Ana Tiwary Talks About Diversity in Australian Media, the Sydney Film Festival and Women’s Cinema in Colour in This Interview

As the screen industry around the world implements long-overdue changes in terms of gender and cultural inclusion, Ana Tiwary’s work behind the scenes has gained more importance and momentum. Over a decade ago, she began the Facebook group Diversity In Australian Media, a space for journalists and creatives to discuss and share issues of representation in our media landscape. She’s also a director and producer who’s worked across documentary and fictional films from Bollywood to National Geographic in countries all over the world. In 2015, Screen Producers Australia named Ana among Ones To Watch. Last year, she produced the first Asian-Australian romcom Rhapsody In Love, and is currently developing a television comedy series about a Sikh girl living in Perth, What Would Suki Do?

Ahead of hosting the Women’s Cinema In Colour panel discussion at Sydney Film Festival 2022, Ana caught up with Nisha-Anne to discuss her career and the importance of multicultural Australian representation behind and in front of the camera.


How did you get into producing?

AT: I am essentially trained in directing, but I slowly started to produce alongside directing because I found that the sort of multicultural projects I wanted to direct weren’t being produced in Australia. It was difficult to find a producer who would passionately produce the sort of work I wanted to create, and especially with an understanding of cultural sensitivities.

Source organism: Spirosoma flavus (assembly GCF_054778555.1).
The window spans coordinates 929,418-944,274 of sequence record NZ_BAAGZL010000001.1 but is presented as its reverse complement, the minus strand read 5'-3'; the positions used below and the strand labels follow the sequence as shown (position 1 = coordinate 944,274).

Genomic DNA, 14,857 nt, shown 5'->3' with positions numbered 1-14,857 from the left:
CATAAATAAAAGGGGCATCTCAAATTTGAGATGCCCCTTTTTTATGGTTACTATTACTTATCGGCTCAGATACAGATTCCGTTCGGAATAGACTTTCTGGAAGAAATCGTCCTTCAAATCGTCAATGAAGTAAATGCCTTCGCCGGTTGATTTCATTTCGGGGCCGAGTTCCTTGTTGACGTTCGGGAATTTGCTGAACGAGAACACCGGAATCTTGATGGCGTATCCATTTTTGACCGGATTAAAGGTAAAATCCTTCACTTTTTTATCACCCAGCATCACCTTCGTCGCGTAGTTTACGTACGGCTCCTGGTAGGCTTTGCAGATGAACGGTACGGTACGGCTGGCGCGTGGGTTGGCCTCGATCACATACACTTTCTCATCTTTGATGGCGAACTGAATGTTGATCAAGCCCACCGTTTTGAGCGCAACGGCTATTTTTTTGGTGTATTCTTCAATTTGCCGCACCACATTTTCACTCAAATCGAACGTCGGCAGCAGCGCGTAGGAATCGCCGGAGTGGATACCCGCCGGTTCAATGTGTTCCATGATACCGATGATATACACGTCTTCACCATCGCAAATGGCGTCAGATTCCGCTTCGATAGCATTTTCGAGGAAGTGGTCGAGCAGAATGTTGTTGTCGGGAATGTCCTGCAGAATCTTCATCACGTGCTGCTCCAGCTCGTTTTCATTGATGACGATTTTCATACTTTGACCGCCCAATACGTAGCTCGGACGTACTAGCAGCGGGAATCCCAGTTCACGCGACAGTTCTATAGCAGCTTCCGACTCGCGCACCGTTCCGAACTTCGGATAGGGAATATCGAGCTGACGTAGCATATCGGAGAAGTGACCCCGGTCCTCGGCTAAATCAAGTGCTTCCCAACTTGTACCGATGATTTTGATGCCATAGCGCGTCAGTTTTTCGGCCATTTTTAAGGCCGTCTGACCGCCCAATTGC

What’s your initial approach to projects: do you look at the people or the idea first?

AT: The idea has to be really strong and something I care about deeply, because it takes years and a lot of hard work to get projects up. The writers I collaborate with are from marginalised communities and highly talented but just haven’t had the opportunities to showcase their stories. I like working with new people and trying to help people get their first credits. This is so important to bring about a shift in the screen industry. Otherwise, it is so difficult for many people to break through a system that often feels like an exclusive club.  

Are there things you had to learn and develop about yourself in the producing process?

AT: Producing a feature or series takes a long time, and by nature I like to get things up quickly. So I have had to learn to be extremely patient, resilient, and keep my hopes up even when everything seems to be moving at glacial speed. Patience is definitely something I need to keep developing more.

What kind of mandates do you like to put in place for your projects?

AT: I care deeply about the impact of my work on the audience and wider communities —especially under-represented communities. Moving forward, I am making sure that I have cultural safety and access protocols in place. My projects will factor in family-friendly ways of creating. “Nothing about us without us” is a mantra I follow in the work I do.

Are you seeing more people of colour behind the camera as well as in front, not just writers and directors but roles like gaffers and cinematographers and editors?

AT: Yes definitely, there are more people joining the screen industry in various roles and it is so great to see. We need more POC in every specialist and technical roles because it all makes a difference to the authenticity of a project. What we urgently need more of is producers of colour who get proper funding to create their work independently without needing to partner with the same top twenty production companies that are mostly mono-cultural.